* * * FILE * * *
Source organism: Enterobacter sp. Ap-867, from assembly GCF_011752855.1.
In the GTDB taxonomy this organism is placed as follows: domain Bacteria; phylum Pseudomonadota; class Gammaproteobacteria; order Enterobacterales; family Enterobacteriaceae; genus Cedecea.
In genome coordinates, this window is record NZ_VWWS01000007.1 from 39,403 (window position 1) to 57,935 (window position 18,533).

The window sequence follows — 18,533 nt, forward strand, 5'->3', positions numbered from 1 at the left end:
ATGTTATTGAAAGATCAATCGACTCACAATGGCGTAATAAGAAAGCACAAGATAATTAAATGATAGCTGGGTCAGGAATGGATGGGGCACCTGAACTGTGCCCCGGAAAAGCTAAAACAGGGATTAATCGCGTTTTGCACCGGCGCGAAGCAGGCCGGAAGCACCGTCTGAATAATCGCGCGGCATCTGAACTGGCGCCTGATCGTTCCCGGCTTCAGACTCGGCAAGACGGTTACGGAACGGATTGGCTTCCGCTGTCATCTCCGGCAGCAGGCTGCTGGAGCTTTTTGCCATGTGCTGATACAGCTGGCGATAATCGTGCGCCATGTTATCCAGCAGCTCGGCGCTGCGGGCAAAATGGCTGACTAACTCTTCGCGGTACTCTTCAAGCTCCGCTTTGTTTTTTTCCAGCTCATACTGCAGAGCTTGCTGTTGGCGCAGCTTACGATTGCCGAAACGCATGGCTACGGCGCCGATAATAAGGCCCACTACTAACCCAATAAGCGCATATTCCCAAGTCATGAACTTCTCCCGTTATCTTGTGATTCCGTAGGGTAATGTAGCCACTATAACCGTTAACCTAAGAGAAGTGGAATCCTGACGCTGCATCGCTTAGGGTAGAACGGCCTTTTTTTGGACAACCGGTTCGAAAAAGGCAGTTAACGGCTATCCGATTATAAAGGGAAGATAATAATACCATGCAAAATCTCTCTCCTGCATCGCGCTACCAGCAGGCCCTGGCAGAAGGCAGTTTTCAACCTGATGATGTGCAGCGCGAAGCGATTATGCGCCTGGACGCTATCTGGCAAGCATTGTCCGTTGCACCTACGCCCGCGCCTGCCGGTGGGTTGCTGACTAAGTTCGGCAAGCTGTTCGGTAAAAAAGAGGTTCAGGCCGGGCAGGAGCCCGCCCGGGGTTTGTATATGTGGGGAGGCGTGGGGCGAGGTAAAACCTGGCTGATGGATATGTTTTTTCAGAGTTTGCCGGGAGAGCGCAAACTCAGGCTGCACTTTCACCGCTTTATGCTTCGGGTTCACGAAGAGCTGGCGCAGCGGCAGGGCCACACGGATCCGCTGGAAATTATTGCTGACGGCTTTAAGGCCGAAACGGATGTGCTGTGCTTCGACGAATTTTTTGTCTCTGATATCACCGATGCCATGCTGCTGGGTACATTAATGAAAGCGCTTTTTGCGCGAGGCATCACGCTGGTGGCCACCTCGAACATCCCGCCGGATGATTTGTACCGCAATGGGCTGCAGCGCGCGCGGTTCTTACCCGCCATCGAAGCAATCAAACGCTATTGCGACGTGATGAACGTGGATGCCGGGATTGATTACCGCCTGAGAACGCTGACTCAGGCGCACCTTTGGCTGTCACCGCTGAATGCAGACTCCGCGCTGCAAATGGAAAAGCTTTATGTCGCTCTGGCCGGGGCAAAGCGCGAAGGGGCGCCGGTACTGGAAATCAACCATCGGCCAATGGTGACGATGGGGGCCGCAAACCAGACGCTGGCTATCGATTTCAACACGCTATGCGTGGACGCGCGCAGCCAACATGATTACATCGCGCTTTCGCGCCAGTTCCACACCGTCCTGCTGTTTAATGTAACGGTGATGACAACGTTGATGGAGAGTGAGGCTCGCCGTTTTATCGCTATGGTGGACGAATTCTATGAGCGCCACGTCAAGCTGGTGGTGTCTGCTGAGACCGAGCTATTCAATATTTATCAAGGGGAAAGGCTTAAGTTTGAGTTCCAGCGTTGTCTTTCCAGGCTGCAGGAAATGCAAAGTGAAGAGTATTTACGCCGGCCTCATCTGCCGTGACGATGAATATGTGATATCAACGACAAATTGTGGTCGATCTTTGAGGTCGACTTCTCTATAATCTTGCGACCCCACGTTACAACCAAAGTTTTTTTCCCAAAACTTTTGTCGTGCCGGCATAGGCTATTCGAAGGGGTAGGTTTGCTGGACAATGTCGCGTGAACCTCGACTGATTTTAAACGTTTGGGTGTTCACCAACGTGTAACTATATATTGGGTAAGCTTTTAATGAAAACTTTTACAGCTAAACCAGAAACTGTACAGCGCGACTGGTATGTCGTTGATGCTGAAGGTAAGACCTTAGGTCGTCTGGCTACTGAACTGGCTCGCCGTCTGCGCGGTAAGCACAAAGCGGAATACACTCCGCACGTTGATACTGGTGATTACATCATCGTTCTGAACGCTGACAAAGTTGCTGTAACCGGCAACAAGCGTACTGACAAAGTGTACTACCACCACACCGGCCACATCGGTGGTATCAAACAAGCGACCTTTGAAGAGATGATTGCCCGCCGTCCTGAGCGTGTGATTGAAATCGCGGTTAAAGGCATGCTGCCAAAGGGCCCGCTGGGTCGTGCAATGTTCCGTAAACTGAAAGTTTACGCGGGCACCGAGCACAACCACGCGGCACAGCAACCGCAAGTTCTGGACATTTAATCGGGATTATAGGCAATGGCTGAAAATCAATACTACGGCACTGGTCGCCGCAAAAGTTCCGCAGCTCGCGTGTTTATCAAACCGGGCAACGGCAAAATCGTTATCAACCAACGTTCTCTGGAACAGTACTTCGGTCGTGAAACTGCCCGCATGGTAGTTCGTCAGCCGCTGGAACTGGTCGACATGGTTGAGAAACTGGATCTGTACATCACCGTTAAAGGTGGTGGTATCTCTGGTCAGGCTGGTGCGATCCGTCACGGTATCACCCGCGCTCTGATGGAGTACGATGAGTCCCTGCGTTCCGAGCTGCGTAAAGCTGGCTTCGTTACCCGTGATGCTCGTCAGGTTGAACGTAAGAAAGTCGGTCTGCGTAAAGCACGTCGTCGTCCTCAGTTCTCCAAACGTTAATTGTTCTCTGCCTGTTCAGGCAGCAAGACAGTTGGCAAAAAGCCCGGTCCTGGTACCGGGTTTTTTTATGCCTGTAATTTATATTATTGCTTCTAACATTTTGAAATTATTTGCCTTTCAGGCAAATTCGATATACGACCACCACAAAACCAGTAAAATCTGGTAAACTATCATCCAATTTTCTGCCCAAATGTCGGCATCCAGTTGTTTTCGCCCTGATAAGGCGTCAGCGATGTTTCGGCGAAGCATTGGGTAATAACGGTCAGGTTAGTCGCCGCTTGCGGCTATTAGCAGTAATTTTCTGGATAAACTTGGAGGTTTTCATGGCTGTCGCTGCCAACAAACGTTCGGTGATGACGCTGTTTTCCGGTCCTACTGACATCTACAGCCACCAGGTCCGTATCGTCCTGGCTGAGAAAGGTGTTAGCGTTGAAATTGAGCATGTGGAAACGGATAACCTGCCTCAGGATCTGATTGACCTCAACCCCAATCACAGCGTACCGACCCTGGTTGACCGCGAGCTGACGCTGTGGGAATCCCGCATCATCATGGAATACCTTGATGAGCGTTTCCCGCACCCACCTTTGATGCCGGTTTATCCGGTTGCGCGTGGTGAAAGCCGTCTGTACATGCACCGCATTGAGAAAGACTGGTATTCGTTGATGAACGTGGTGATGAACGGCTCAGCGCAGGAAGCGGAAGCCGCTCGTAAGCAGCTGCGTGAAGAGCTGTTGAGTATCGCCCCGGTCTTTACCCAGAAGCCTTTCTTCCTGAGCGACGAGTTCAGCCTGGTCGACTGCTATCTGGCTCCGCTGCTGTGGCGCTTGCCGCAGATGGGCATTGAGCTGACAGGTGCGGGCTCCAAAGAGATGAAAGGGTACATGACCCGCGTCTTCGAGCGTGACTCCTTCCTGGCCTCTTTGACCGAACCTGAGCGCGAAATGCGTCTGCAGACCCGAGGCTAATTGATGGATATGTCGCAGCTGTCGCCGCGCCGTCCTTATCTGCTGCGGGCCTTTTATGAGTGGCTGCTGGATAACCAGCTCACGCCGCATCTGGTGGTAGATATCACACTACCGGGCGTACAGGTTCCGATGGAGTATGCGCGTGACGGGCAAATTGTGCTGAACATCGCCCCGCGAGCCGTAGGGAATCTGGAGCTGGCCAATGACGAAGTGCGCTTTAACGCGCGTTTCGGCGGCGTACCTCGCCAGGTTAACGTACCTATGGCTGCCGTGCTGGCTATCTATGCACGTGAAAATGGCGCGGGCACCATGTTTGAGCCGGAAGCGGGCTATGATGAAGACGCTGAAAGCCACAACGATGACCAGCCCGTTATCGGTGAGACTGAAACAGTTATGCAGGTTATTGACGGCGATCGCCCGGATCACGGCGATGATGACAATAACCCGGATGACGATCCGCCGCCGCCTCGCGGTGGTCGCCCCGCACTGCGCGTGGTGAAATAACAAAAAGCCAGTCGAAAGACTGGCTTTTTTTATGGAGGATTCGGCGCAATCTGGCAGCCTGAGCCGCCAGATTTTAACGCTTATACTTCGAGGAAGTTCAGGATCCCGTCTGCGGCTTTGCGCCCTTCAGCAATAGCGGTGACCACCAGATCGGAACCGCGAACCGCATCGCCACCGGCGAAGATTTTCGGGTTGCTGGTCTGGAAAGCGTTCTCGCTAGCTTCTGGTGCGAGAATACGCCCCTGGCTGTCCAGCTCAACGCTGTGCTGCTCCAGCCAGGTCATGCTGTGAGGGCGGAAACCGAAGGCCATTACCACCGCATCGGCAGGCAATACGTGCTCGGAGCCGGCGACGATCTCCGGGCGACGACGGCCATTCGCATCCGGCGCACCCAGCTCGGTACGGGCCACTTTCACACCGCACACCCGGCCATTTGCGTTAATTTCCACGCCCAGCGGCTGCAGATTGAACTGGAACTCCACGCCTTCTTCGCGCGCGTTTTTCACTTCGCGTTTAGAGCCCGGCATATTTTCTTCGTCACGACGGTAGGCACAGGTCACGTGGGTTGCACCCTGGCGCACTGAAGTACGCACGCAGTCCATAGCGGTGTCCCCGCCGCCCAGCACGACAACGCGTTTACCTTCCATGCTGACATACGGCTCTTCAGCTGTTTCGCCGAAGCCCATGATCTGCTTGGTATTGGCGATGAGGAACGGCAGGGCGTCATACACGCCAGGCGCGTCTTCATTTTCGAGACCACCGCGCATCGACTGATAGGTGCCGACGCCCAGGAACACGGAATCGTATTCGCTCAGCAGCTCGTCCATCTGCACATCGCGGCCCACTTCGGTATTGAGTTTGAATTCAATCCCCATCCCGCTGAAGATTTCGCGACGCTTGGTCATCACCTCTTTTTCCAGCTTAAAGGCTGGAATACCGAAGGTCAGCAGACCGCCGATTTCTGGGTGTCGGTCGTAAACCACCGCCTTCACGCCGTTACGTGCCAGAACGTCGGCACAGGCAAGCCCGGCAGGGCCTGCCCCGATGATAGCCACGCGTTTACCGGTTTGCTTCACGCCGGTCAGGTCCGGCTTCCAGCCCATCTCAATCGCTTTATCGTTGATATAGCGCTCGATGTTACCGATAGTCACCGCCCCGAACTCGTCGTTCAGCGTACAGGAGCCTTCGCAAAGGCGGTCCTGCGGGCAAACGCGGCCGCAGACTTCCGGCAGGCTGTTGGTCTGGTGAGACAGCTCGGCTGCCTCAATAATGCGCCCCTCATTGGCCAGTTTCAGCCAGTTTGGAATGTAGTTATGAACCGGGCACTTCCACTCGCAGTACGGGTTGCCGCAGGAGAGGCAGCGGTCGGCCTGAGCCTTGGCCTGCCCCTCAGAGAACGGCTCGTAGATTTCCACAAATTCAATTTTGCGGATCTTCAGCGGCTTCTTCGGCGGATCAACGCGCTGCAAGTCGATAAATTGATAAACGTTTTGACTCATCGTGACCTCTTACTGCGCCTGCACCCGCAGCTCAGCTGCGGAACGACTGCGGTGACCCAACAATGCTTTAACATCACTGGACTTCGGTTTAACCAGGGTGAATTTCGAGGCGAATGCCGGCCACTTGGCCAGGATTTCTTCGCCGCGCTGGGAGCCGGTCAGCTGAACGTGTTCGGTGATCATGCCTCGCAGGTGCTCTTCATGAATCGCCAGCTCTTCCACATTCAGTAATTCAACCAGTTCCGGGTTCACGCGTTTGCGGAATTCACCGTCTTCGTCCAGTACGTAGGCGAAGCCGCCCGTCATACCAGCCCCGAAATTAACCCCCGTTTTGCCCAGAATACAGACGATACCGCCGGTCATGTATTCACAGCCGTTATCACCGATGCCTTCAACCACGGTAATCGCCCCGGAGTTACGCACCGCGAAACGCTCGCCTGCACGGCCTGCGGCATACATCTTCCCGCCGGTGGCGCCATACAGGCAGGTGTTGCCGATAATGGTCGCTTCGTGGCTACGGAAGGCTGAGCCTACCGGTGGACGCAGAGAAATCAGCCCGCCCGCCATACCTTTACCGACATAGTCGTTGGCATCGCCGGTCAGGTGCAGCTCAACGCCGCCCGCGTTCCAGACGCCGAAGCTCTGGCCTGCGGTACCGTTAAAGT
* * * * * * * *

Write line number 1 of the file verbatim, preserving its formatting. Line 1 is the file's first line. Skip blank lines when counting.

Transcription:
Source organism: Enterobacter sp. Ap-867, from assembly GCF_011752855.1.